How to Handle Frequent Unrelated Absences

by
August 5, 2016
How to Handle Frequent Unrelated Absences

If you’re using the Bradford Factor to track absence, then you probably already know that it is a pretty fair and objective way to measure the impact of absence patterns based mostly on their frequency.

The Bradford Factor suggests that frequent instances of absence are actually more damaging than infrequent instances – even if the infrequent instances result in a higher number of total days absent. For example, it is more concerning if an employee has five individual days of absence spread over two months, than it is if an employee has one instance of absence lasting seven days over that same period.

So what do you do if you notice an employee who fits this trend of several instances of unrelated absence? Here’s what we recommend.

Finding the Root Cause

This is by far the most important thing you can do if you notice an employee taking lots of “sick days” that seem random and sporadic. Your instinct might be to simply take them down the disciplinary route, as set out in your sickness or absence policy – starting with disciplinary action, and possibly even resulting in dismissal. But this isn’t always the right path.

Frequent sickness episodes may have an underlying cause, and before brutally slamming the door on an employee who exhibits this behaviour, you should make it your responsibility as an employer to find out. Examples of why an employee might be taking frequent leaves of absence might include:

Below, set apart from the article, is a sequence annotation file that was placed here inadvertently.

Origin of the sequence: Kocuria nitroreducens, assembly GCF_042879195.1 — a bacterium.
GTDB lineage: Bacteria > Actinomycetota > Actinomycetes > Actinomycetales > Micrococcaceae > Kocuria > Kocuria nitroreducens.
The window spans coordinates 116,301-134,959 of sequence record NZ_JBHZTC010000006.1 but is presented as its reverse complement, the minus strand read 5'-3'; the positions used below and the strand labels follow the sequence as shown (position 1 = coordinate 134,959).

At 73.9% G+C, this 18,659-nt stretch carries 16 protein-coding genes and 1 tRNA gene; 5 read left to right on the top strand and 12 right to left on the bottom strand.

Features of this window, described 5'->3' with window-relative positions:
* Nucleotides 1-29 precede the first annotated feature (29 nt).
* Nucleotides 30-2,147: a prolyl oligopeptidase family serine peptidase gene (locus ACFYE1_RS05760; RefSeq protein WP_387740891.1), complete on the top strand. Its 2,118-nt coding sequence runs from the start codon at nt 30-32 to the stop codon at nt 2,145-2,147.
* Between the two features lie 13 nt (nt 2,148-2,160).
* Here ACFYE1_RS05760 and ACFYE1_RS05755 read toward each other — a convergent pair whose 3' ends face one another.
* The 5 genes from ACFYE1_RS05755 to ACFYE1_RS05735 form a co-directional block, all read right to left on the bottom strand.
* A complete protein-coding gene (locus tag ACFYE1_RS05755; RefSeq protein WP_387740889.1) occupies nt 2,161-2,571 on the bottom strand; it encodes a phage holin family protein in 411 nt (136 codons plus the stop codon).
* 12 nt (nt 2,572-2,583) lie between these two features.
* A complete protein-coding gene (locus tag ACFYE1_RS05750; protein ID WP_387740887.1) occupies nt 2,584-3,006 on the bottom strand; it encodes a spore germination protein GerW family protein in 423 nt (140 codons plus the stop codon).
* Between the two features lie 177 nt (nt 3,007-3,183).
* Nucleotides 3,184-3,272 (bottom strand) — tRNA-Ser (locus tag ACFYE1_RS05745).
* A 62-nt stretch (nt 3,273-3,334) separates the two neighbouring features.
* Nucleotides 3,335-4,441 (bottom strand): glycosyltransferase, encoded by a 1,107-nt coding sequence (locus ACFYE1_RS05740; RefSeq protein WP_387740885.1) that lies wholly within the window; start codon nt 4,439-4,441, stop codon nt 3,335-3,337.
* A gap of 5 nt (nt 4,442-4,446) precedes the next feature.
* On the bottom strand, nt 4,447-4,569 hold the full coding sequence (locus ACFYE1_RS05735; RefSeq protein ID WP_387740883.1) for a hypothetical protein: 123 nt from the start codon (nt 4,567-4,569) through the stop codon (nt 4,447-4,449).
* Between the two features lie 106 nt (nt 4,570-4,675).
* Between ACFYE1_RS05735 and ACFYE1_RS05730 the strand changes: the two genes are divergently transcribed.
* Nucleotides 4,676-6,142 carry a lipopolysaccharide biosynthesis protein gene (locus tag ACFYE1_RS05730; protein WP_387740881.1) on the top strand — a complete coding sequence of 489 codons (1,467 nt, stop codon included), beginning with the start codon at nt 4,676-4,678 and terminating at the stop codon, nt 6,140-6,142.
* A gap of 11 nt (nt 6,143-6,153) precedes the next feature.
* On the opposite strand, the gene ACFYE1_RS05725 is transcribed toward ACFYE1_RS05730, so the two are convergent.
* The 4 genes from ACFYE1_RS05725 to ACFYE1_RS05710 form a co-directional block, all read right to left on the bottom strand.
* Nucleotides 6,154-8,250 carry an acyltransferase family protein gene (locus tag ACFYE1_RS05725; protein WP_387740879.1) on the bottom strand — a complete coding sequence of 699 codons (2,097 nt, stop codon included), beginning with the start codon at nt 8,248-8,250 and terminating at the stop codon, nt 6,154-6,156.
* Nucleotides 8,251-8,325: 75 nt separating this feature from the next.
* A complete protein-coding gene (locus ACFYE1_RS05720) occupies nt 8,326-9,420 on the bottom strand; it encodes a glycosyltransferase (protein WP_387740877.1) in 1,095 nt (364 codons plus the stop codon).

–  Bullying & Harassment. If an employee doesn’t feel happy at work, because of how they are being treated by a colleague, they may be inclined to avoid work altogether.

– Disability. If an employee is claiming sickness on a frequent basis, but cannot explain their sickness properly, then it is entirely possible that they are suffering from a serious illness, or have an undiagnosed disability.

Before you charge down the disciplinary route, you should have a private conversation with the employee in question to see if you can help them. If you suspect (or if the employee tells you) that bullying is taking place, then remember that you have a responsibility as an employer to prevent this from happening. If, on the other hand, you suspect that the employee might have an underlying cause that could be a disability under the Equality Act 2010, you should encourage them to see a medical expert, and give them time out to do this. Make sure that you reassure them that if they are diagnosed with an illness or disability, you will support them through it.

Can’t Find an Underlying Cause?

Sometimes, there is no hidden explanation, and frequent cases of absence are simply a sign that an employee is not happy in their job, and/or cannot be bothered to show up for work. If this is the case, it is important that you follow your company policy – if possible, talk to the employee and see if you can help them change their attitude to their job; but in reality, if this is a common problem, you might have bigger issues with your employer brand that you should be focusing on.

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